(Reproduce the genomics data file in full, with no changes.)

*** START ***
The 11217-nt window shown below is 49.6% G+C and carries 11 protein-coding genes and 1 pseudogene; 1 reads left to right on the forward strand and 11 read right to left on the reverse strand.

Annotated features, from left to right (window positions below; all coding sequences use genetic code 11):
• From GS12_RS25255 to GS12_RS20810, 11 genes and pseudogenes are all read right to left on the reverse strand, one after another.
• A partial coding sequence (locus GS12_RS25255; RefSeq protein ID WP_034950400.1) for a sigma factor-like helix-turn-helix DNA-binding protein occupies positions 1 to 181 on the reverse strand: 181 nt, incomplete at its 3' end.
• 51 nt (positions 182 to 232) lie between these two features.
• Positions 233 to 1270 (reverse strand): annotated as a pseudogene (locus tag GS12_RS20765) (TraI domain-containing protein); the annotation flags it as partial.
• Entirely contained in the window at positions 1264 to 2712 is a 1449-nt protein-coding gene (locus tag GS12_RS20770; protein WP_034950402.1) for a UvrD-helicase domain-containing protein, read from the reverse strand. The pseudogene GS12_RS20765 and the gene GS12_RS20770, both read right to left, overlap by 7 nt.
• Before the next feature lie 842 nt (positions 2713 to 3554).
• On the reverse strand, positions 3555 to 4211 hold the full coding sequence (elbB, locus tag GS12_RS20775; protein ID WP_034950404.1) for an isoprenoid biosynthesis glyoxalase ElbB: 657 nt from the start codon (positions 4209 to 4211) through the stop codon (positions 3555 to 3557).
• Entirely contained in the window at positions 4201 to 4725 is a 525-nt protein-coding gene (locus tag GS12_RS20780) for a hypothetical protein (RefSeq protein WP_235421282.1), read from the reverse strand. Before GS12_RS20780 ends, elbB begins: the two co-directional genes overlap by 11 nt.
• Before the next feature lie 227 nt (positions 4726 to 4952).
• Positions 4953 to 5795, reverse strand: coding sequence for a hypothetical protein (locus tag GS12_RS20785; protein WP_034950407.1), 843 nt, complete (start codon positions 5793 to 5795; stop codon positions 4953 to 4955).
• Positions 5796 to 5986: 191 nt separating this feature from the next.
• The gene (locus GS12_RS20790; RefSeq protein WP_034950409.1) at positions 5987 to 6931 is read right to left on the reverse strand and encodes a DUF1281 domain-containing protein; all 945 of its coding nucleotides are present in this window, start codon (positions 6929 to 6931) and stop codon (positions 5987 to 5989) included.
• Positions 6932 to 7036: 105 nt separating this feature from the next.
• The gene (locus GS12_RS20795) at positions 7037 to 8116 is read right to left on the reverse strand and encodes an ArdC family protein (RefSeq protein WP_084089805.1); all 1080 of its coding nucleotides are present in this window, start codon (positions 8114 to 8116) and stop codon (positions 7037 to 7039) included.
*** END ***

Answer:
The 11217-nt window shown below is 49.6% G+C and carries 11 protein-coding genes and 1 pseudogene; 1 reads left to right on the forward strand and 11 read right to left on the reverse strand.

Annotated features, from left to right (window positions below; all coding sequences use genetic code 11):
• From GS12_RS25255 to GS12_RS20810, 11 genes and pseudogenes are all read right to left on the reverse strand, one after another.
• A partial coding sequence (locus GS12_RS25255; RefSeq protein ID WP_034950400.1) for a sigma factor-like helix-turn-helix DNA-binding protein occupies positions 1 to 181 on the reverse strand: 181 nt, incomplete at its 3' end.
• 51 nt (positions 182 to 232) lie between these two features.
• Positions 233 to 1270 (reverse strand): annotated as a pseudogene (locus tag GS12_RS20765) (TraI domain-containing protein); the annotation flags it as partial.
• Entirely contained in the window at positions 1264 to 2712 is a 1449-nt protein-coding gene (locus tag GS12_RS20770; protein WP_034950402.1) for a UvrD-helicase domain-containing protein, read from the reverse strand. The pseudogene GS12_RS20765 and the gene GS12_RS20770, both read right to left, overlap by 7 nt.
• Before the next feature lie 842 nt (positions 2713 to 3554).
• On the reverse strand, positions 3555 to 4211 hold the full coding sequence (elbB, locus tag GS12_RS20775; protein ID WP_034950404.1) for an isoprenoid biosynthesis glyoxalase ElbB: 657 nt from the start codon (positions 4209 to 4211) through the stop codon (positions 3555 to 3557).
• Entirely contained in the window at positions 4201 to 4725 is a 525-nt protein-coding gene (locus tag GS12_RS20780) for a hypothetical protein (RefSeq protein WP_235421282.1), read from the reverse strand. Before GS12_RS20780 ends, elbB begins: the two co-directional genes overlap by 11 nt.
• Before the next feature lie 227 nt (positions 4726 to 4952).
• Positions 4953 to 5795, reverse strand: coding sequence for a hypothetical protein (locus tag GS12_RS20785; protein WP_034950407.1), 843 nt, complete (start codon positions 5793 to 5795; stop codon positions 4953 to 4955).
• Positions 5796 to 5986: 191 nt separating this feature from the next.
• The gene (locus GS12_RS20790; RefSeq protein WP_034950409.1) at positions 5987 to 6931 is read right to left on the reverse strand and encodes a DUF1281 domain-containing protein; all 945 of its coding nucleotides are present in this window, start codon (positions 6929 to 6931) and stop codon (positions 5987 to 5989) included.
• Positions 6932 to 7036: 105 nt separating this feature from the next.
• The gene (locus GS12_RS20795) at positions 7037 to 8116 is read right to left on the reverse strand and encodes an ArdC family protein (RefSeq protein WP_084089805.1); all 1080 of its coding nucleotides are present in this window, start codon (positions 8114 to 8116) and stop codon (positions 7037 to 7039) included.